Maybe The Gangster Squad should have stayed put after all. Its cowardly desertion of this weekend following the Aurora shootings (it originally climaxed with a movie theater shootings) left September 4th without a major opener and none of the big action releases over the next month (Looper, End of Watch, Dredd, etc.) stepped up to the plate, leaving a vacuum. As a result, this was the lowest-grossing weekend in several years (which just proves - it's the movies, stupid!). The top opener of the weak was The Words, a CBS Films drama starring Bradley Cooper, Zoe Saldana, Jeremy Irons, Dennis Quaid, and Olivia Wilde. All solid names but none save for Cooper qualifying as box office (Saldana sells in action, but not quiet drama). The badly reviewed literary plagiarism vehicle both seems like the kind of character-driven drama we claim to want more of as well as the kind of thing (especially due to the reviews) that will play just fine on DVD in three months. So its $5 million opening weekend is unfortunate, if not a surprise. The film cost just $6 million and was an acquisition, so CBS's financial damages are limited to marketing and distribution.
The only other wide opener was the last-minute 1,500-screen debut of Lionsgate/Summit's The Cold Light of Day. This not-half-bad Henry Cavill/Bruce Willis/Sigourney Weaver B-movie actioner has been around in Europe for awhile and was planning on a limited debut this weekend. But Lionsgate saw the obvious hole in the schedule and rolled the dice. Alas, almost no advertising and unfairly bad reviews (it's harmless and Cavill convincingly plays an untrained action hero with amusing imperfection), the film earned just $1.9 million. Not much more to say about this one, other than Lionsgate should have either made this decision a month ago (be it for this picture or its Dredd) or not bothered. I took my daughter to the fantastic ParaNorman (which crossed $45 million this weekend) on Friday and several young men in line had no idea what The Cold Light of Day was about and were arguing over whether it was Looper or A Good Day to Die Hard. I explained to them it was neither and they decided to see The Expendables II (which crossed $75 million domestic and $100 million worldwide) instead. Anyway, I may have time to write a review later this week, but you should track this one down as a lazy Saturday night rental when the time comes.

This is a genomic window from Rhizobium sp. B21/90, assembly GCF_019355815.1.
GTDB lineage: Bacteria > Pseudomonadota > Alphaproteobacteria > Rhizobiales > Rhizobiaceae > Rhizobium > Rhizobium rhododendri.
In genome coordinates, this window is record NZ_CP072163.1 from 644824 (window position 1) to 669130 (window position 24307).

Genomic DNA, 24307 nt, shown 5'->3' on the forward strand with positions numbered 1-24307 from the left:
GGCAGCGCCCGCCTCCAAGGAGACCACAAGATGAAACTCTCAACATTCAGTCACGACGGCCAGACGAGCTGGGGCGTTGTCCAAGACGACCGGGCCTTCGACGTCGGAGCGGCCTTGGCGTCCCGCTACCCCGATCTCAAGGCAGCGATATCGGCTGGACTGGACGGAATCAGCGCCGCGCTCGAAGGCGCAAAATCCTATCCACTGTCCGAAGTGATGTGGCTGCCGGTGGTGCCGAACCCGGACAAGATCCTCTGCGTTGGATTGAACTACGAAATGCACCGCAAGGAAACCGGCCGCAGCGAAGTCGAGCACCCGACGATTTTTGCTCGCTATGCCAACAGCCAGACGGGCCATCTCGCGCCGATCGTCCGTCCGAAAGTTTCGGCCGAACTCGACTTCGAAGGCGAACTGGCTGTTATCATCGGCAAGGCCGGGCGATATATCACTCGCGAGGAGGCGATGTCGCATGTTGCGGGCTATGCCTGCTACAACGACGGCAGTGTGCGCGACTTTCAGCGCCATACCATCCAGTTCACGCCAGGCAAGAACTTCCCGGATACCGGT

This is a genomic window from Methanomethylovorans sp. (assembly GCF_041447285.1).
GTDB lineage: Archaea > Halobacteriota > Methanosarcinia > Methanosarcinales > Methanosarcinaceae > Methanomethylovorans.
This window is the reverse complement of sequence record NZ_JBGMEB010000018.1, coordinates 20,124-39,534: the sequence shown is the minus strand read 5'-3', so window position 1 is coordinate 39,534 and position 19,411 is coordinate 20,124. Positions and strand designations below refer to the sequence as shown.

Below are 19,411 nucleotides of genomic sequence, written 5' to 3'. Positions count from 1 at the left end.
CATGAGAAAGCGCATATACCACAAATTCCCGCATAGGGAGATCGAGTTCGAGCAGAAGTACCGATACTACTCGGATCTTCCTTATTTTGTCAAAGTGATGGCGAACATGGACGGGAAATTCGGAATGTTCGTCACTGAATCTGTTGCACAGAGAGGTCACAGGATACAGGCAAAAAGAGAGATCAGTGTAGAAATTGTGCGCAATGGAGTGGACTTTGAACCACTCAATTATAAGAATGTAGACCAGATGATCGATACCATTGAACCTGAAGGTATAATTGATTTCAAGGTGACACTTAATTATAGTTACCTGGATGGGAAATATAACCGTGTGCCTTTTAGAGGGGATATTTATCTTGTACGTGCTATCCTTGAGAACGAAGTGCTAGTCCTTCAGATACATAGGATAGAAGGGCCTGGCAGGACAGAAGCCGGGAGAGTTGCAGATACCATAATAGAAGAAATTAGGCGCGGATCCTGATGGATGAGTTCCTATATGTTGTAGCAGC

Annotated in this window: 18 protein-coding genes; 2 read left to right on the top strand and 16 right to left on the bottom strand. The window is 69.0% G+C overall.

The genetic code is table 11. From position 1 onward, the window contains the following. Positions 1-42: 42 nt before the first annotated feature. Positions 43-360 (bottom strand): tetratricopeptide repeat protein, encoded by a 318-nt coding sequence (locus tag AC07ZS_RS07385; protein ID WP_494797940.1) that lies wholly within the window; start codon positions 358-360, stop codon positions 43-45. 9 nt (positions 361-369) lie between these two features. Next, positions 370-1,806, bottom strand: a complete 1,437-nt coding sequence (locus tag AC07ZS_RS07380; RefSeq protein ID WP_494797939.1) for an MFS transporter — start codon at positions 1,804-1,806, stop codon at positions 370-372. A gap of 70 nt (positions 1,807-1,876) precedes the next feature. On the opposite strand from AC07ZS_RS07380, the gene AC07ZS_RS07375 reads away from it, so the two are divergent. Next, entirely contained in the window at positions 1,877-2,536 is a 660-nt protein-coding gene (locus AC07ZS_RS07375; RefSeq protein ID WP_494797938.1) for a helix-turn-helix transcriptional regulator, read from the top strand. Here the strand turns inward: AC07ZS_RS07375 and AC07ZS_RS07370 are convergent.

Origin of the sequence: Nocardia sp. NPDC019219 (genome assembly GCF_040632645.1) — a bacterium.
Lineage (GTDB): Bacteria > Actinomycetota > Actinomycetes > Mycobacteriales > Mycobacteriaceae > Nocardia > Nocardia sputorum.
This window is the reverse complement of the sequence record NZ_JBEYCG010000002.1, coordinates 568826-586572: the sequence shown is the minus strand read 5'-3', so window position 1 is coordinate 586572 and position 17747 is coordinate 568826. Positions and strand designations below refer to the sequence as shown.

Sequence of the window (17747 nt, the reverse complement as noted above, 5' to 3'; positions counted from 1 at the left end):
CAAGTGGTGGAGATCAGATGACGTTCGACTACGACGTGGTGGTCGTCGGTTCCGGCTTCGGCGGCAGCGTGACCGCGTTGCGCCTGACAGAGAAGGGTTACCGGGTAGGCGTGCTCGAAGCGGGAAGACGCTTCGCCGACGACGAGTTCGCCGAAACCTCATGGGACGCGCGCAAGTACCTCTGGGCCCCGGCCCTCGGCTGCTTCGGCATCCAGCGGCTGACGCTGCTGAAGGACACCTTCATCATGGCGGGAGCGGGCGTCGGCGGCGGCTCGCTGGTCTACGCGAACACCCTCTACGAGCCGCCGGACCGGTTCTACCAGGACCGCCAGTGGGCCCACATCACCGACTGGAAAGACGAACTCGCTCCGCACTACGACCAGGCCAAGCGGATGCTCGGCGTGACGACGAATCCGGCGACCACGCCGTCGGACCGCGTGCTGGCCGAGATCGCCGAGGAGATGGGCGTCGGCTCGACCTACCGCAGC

The other would-be wide release was Paramount's IMAX-only rerelease of Raiders of the Lost Ark, unleashed in 267 digital IMAX theaters as a glorified advertisement for the Indiana Jones franchise's upcoming Blu-Ray release. It was a nice gesture on Paramount and Spielberg's part, letting an entire generation of younger moviegoers (by that I mean basically people my age or younger) see the first Indiana Jones adventure on a very big screen. I barely have time to see the new movies I want to see, let alone a digital 2K showing of a movie I have on DVD and am buying on Blu Ray in a couple weeks. Anyway, the film had the highest per-screen average in he top ten, earning a whopping $6,563 per IMAX screen ($1.725 million total). The only notable limited release was the 47-screen debut of the Kirsten Dunst/Isla Fisher/Lizzy Caplan comedy Bachlerorette, which earned a decent $4,065 per each screen for a $191,000 debut. That's more impressive when you realize that the film has been a top-selling Video On Demand title for the last month. The rest of the news is holdover related, and it's pretty grim. In good news, The Possession technically topped the box office, dropping 46% (quite low for a horror film) for a second weekend gross of $9.5 million and a ten-day cume of $33 million. That puts it in line to easily top the $41 million gross of The Last Exorcism (both had about $33 million after the second weekend, but the newer film had a smaller opening weekend and a much smaller weekend drop) and gives it a chance to top the $55 million total of The Haunting In Connecticut. It's already surpassed the final gross of The Eye ($31 million).
Lawless dropped 41% off an already mediocre debut, earning $6 million and bringing its 12-day cume to $23.5 million. Premium Rush has $2.3 million this weekend and now has grossed $16.7 million thus far. Hope Springs earned $2.8 million for a $57 million cume, so mazel tov on the strong legs for this one. Sparkle has $23 million and is likely to be strong on DVD. The Bourne Legacy earned $4 million this weekend and indeed crossed the $100 million mark, which wasn't a guarantee after its opening weekend. In other "good news", Obama's America has stayed potent crossing $26 million this weekend and becoming the second-biggest political documentary of all-time, behind the $119 million-grossing Fahrenheit 9/11. With $3.2 million this weekend, it will cross $30 million by the end of the week and will probably top out at $35 million. Hopefully this will motivate Michael Moore to get back in the game and come up with something better than the surprisingly flaccid Capitalism: A Love Story. The Odd Life of Timothy Green now has $43 million, The Campaign is just short of $80 million, and The Dark Knight Rises now has a mammoth $437 million (it just passed ET on the all-time highest domestic earners list for #8), which means it will end its run with about $450 million, which is about what reasonable pundits were predicted at the beginning of summer. Madagascar 3 has topped $215 million and will inch by Kung Fu Panda over the next week or so. Oh, and Beasts of the Southern Wild topped $10 million, so a hearty congrats.
That's it for this miserable weekend. Join us next time for two big releases. The 3D reissue of Finding Nemo squares off against Paul WS Anderson's Resident Evil: Retribution while Paul Thomas Anderson's The Master will try to set a per-screen average record in four theaters. Until then, take care and keep reading.